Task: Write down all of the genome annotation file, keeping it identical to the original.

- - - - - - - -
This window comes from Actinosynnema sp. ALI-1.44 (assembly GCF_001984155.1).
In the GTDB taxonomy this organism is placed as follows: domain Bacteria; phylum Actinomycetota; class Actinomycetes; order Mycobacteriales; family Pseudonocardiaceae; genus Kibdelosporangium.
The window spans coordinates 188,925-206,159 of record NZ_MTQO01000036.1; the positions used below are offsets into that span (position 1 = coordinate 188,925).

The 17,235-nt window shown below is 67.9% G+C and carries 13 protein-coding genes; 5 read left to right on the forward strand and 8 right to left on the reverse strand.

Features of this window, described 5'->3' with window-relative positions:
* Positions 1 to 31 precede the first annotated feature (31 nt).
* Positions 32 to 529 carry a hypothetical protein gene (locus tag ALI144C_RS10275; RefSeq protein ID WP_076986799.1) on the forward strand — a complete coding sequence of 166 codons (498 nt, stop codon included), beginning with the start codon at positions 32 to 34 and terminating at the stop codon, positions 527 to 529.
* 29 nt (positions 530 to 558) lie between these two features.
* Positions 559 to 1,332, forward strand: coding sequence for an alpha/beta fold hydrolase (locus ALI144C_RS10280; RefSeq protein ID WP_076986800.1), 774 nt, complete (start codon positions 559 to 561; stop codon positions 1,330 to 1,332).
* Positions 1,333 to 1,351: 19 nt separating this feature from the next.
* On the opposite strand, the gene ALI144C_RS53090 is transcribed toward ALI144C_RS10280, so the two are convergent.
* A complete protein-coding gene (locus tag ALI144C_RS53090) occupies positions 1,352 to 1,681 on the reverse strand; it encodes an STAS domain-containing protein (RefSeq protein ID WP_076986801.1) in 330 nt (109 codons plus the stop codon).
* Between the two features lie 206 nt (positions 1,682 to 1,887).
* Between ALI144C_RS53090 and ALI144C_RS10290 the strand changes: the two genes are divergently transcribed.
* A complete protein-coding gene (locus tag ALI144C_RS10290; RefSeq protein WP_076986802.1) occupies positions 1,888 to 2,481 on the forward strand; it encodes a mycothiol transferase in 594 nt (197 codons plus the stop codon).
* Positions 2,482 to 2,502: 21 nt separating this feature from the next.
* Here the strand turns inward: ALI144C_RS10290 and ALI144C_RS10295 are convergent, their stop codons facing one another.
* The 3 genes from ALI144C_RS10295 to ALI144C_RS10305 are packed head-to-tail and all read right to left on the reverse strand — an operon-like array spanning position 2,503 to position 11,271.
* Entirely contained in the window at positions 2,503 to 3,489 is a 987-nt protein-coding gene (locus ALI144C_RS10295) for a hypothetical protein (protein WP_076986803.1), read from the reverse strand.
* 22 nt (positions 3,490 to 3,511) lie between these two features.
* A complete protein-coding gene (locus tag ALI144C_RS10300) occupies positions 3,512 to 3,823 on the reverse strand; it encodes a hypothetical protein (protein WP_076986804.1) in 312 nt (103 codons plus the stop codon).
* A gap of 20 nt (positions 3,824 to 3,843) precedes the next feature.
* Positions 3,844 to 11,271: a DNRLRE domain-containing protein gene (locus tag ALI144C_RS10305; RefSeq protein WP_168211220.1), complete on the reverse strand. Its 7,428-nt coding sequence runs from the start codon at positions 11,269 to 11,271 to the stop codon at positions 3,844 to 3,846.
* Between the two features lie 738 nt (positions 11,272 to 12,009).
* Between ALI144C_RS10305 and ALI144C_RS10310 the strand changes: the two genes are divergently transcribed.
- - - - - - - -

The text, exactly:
This window comes from Actinosynnema sp. ALI-1.44 (assembly GCF_001984155.1).
In the GTDB taxonomy this organism is placed as follows: domain Bacteria; phylum Actinomycetota; class Actinomycetes; order Mycobacteriales; family Pseudonocardiaceae; genus Kibdelosporangium.
The window spans coordinates 188,925-206,159 of record NZ_MTQO01000036.1; the positions used below are offsets into that span (position 1 = coordinate 188,925).

The 17,235-nt window shown below is 67.9% G+C and carries 13 protein-coding genes; 5 read left to right on the forward strand and 8 right to left on the reverse strand.

Features of this window, described 5'->3' with window-relative positions:
* Positions 1 to 31 precede the first annotated feature (31 nt).
* Positions 32 to 529 carry a hypothetical protein gene (locus tag ALI144C_RS10275; RefSeq protein ID WP_076986799.1) on the forward strand — a complete coding sequence of 166 codons (498 nt, stop codon included), beginning with the start codon at positions 32 to 34 and terminating at the stop codon, positions 527 to 529.
* 29 nt (positions 530 to 558) lie between these two features.
* Positions 559 to 1,332, forward strand: coding sequence for an alpha/beta fold hydrolase (locus ALI144C_RS10280; RefSeq protein ID WP_076986800.1), 774 nt, complete (start codon positions 559 to 561; stop codon positions 1,330 to 1,332).
* Positions 1,333 to 1,351: 19 nt separating this feature from the next.
* On the opposite strand, the gene ALI144C_RS53090 is transcribed toward ALI144C_RS10280, so the two are convergent.
* A complete protein-coding gene (locus tag ALI144C_RS53090) occupies positions 1,352 to 1,681 on the reverse strand; it encodes an STAS domain-containing protein (RefSeq protein ID WP_076986801.1) in 330 nt (109 codons plus the stop codon).
* Between the two features lie 206 nt (positions 1,682 to 1,887).
* Between ALI144C_RS53090 and ALI144C_RS10290 the strand changes: the two genes are divergently transcribed.
* A complete protein-coding gene (locus tag ALI144C_RS10290; RefSeq protein WP_076986802.1) occupies positions 1,888 to 2,481 on the forward strand; it encodes a mycothiol transferase in 594 nt (197 codons plus the stop codon).
* Positions 2,482 to 2,502: 21 nt separating this feature from the next.
* Here the strand turns inward: ALI144C_RS10290 and ALI144C_RS10295 are convergent, their stop codons facing one another.
* The 3 genes from ALI144C_RS10295 to ALI144C_RS10305 are packed head-to-tail and all read right to left on the reverse strand — an operon-like array spanning position 2,503 to position 11,271.
* Entirely contained in the window at positions 2,503 to 3,489 is a 987-nt protein-coding gene (locus ALI144C_RS10295) for a hypothetical protein (protein WP_076986803.1), read from the reverse strand.
* 22 nt (positions 3,490 to 3,511) lie between these two features.
* A complete protein-coding gene (locus tag ALI144C_RS10300) occupies positions 3,512 to 3,823 on the reverse strand; it encodes a hypothetical protein (protein WP_076986804.1) in 312 nt (103 codons plus the stop codon).
* A gap of 20 nt (positions 3,824 to 3,843) precedes the next feature.
* Positions 3,844 to 11,271: a DNRLRE domain-containing protein gene (locus tag ALI144C_RS10305; RefSeq protein WP_168211220.1), complete on the reverse strand. Its 7,428-nt coding sequence runs from the start codon at positions 11,269 to 11,271 to the stop codon at positions 3,844 to 3,846.
* Between the two features lie 738 nt (positions 11,272 to 12,009).
* Between ALI144C_RS10305 and ALI144C_RS10310 the strand changes: the two genes are divergently transcribed.